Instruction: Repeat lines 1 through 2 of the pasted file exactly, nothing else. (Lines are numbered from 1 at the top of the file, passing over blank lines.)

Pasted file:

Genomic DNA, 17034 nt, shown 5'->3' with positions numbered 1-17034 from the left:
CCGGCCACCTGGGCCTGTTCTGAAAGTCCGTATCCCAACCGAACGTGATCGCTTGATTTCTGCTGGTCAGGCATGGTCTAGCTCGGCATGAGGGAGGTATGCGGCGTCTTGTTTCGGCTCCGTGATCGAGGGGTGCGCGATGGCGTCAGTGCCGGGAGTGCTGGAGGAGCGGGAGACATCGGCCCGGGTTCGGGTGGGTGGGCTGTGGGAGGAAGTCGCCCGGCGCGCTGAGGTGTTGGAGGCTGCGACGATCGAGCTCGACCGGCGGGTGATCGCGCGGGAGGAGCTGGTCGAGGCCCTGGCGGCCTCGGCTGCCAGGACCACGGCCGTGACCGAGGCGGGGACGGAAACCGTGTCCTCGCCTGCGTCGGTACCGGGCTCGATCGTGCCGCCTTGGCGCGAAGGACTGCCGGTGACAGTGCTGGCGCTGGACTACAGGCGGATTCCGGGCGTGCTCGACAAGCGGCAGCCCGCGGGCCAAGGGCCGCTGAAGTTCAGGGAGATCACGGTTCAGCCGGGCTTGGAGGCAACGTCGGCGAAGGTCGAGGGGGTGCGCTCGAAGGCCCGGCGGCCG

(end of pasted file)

Genomic DNA, 17034 nt, shown 5'->3' with positions numbered 1-17034 from the left:
CCGGCCACCTGGGCCTGTTCTGAAAGTCCGTATCCCAACCGAACGTGATCGCTTGATTTCTGCTGGTCAGGCATGGTCTAGCTCGGCATGAGGGAGGTATGCGGCGTCTTGTTTCGGCTCCGTGATCGAGGGGTGCGCGATGGCGTCAGTGCCGGGAGTGCTGGAGGAGCGGGAGACATCGGCCCGGGTTCGGGTGGGTGGGCTGTGGGAGGAAGTCGCCCGGCGCGCTGAGGTGTTGGAGGCTGCGACGATCGAGCTCGACCGGCGGGTGATCGCGCGGGAGGAGCTGGTCGAGGCCCTGGCGGCCTCGGCTGCCAGGACCACGGCCGTGACCGAGGCGGGGACGGAAACCGTGTCCTCGCCTGCGTCGGTACCGGGCTCGATCGTGCCGCCTTGGCGCGAAGGACTGCCGGTGACAGTGCTGGCGCTGGACTACAGGCGGATTCCGGGCGTGCTCGACAAGCGGCAGCCCGCGGGCCAAGGGCCGCTGAAGTTCAGGGAGATCACGGTTCAGCCGGGCTTGGAGGCAACGTCGGCGAAGGTCGAGGGGGTGCGCTCGAAGGCCCGGCGGCCG